McIntosh added the department will not be releasing any further information over the weekend, barring any breaking news in the case.

The department is not looking for any other suspects in Gumm's death, he said.

The sheriff asked for some time and patience as investigators piece together what happened.

ORIGINAL STORY | Adams County Sheriff Deputy Heath Gumm killed in the line of duty

"We are hurting. We're running hard. We're trying to make sure we're covering all the appropriate information we need to cover," he said. "There's nothing other than taking care of our families that is more important to us than making sure that this investigation that we do is done appropriately."

He said teams continue to gather new information about what happened.

The Adams County Sheriff's Office didn't just lose Gumm this week, McIntosh said.

"We have lost three other retired employees - all of which are having funerals," he said.

There is a funeral Friday night, on Tuesday and then again on Wednesday - all of that before Gumm's funeral.

McIntosh said that planning Gumm's funeral will take time. No information will likely be available until early next week and even then details will be scarce.

HOW TO HELP | Here's how to donate to fallen deputy Gumm's family right now

"It takes a huge venue and a lot of logistics to put together this type of service," he said.

This is the second time in a month a metro law enforcement agency has lost a peace officer. Less than a month ago, Deputy Zack Parrish of the Douglas County Sheriff's Office was killed and four other deputies were injured after a man opened fire on them during a welfare check.

"The Adams County Sheriff's Office is grieving," he said.

The Gumm family released a letter that has been reproduced below. You can also find out more about donating on the Adams County Sheriff's Office website linked here.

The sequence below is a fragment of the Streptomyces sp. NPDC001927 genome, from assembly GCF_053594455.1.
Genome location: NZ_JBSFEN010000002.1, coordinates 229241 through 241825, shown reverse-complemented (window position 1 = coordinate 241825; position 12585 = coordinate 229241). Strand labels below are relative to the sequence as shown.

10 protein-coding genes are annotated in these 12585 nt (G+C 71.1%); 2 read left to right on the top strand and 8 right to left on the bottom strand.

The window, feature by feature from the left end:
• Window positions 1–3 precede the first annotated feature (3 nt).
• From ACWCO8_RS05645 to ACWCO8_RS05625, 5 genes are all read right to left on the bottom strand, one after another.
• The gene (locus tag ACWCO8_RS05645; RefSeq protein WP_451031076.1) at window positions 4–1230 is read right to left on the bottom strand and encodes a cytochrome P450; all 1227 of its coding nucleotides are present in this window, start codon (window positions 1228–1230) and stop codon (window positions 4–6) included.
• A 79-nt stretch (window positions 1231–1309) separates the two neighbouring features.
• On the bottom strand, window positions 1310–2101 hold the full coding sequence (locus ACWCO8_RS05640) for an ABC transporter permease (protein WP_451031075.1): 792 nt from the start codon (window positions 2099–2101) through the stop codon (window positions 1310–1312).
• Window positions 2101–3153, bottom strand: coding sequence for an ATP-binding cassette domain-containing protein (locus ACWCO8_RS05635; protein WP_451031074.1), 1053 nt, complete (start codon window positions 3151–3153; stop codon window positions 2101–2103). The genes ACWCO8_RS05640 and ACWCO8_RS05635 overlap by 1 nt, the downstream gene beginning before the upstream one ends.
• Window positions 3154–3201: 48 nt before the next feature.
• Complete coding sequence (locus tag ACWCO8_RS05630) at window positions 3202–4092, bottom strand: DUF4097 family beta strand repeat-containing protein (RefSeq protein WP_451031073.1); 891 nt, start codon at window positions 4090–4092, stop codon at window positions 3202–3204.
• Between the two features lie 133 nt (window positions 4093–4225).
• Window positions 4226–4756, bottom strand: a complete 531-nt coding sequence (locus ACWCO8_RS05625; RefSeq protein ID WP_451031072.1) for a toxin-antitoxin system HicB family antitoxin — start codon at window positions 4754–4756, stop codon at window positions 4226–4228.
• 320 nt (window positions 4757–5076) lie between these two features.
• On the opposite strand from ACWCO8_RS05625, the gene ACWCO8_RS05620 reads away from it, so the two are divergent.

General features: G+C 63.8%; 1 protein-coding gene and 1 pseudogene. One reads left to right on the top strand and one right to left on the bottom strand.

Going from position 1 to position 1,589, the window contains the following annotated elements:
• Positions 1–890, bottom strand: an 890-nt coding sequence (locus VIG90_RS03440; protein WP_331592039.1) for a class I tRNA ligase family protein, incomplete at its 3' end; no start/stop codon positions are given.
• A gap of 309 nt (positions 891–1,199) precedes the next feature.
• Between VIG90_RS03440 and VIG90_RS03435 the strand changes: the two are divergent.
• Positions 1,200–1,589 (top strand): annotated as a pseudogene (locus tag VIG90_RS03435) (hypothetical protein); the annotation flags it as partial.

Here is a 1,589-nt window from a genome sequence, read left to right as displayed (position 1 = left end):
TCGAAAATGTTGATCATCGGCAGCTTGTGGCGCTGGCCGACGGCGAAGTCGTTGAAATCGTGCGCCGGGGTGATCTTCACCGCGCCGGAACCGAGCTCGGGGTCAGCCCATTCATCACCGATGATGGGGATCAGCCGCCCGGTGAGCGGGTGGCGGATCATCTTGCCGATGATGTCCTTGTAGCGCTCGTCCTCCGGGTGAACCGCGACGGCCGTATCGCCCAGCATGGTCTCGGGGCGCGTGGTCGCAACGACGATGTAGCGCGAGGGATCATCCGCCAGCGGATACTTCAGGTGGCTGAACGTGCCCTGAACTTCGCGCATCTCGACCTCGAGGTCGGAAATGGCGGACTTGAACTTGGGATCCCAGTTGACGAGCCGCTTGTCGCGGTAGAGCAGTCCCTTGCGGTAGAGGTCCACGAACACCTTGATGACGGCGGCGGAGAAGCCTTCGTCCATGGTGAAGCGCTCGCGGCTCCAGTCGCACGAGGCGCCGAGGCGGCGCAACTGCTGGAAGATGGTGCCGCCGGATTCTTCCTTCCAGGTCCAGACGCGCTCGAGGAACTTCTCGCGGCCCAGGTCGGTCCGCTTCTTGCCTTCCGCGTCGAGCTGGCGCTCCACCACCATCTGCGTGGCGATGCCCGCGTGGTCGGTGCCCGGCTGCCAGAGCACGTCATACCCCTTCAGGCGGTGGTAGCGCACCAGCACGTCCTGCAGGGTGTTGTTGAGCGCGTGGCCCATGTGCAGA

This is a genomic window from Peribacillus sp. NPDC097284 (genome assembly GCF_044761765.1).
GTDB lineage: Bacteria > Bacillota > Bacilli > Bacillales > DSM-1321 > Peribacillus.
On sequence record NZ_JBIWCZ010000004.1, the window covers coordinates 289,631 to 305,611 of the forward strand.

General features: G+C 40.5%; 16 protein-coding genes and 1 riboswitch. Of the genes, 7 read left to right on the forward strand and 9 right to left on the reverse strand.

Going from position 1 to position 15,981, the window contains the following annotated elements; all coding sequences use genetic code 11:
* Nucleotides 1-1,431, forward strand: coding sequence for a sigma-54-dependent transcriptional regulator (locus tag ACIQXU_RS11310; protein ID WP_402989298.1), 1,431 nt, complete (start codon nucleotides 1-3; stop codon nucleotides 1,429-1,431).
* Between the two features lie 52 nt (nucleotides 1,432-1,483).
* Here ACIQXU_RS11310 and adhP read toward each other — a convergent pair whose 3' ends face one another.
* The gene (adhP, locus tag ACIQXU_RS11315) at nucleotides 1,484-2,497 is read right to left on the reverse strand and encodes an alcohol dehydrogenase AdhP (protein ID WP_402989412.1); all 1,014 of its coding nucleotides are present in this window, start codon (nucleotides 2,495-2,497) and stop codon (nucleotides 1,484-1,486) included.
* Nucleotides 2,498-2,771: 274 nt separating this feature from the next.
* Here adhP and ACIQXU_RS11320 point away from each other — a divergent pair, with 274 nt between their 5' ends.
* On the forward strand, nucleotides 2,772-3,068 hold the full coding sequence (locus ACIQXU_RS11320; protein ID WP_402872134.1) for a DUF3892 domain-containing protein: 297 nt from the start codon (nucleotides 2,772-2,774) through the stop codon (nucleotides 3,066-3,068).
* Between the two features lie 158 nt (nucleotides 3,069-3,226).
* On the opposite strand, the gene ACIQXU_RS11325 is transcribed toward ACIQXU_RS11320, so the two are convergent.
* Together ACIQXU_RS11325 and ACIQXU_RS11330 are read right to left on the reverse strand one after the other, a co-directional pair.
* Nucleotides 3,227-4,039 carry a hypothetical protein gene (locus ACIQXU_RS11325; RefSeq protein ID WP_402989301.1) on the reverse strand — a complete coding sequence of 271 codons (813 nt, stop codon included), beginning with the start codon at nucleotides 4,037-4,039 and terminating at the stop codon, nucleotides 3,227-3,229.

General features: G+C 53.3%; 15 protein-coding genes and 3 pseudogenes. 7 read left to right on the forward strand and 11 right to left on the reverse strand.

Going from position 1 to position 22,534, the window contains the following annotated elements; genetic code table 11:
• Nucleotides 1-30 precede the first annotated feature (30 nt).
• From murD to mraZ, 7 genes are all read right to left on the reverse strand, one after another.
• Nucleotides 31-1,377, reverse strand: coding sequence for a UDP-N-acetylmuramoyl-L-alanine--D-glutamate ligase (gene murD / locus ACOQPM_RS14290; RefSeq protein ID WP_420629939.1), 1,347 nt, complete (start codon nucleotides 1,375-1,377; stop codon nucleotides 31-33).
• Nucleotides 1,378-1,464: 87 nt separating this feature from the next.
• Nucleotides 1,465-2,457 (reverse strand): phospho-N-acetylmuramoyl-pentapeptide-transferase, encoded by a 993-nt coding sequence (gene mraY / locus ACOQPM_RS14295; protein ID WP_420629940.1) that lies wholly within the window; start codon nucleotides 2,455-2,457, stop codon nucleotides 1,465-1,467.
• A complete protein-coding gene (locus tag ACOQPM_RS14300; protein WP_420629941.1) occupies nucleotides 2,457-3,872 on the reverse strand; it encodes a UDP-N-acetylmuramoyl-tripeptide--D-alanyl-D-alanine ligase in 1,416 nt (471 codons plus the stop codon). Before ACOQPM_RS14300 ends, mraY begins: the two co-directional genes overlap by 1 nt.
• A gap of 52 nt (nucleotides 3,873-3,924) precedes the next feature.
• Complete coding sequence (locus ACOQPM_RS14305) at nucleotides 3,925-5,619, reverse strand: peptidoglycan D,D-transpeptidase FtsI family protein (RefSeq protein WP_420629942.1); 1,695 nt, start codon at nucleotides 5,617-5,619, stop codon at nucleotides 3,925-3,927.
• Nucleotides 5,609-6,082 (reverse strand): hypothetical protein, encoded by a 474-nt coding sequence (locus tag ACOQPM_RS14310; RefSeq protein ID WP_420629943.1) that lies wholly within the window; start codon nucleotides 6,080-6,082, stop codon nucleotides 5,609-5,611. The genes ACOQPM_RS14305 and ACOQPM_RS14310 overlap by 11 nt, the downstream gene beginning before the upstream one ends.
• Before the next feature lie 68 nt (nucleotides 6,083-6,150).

Our family would like to express our sincere gratitude for the incredible support and empathy expressed during this difficult time. We have truly been amazed by the generous nature of the community. Our hearts are warmed by the display of compassion from complete strangers who stood and continue to stand alongside our family. As we passed behind the tinted windows of a brightly lit motorcade, your heartfelt wishes for our husband, son and brother has given his life a beautiful purpose.

We have no words that appropriately say thank you for the donations sent and offers to help to our extended law enforcement family as they continue to watch over our family and community.

We would also like to express our gratitude for all law enforcement officers who served by Heath’s side, and all those who now work to honor his life and service. This family support means more to us than we will ever be able to effectively describe. Please stay safe as you continue to watch over those you made a commitment to serve. You are all deeply appreciated. Finally, we respectfully ask for your continued assistance respecting our privacy as we move through this time of healing and much-needed rest.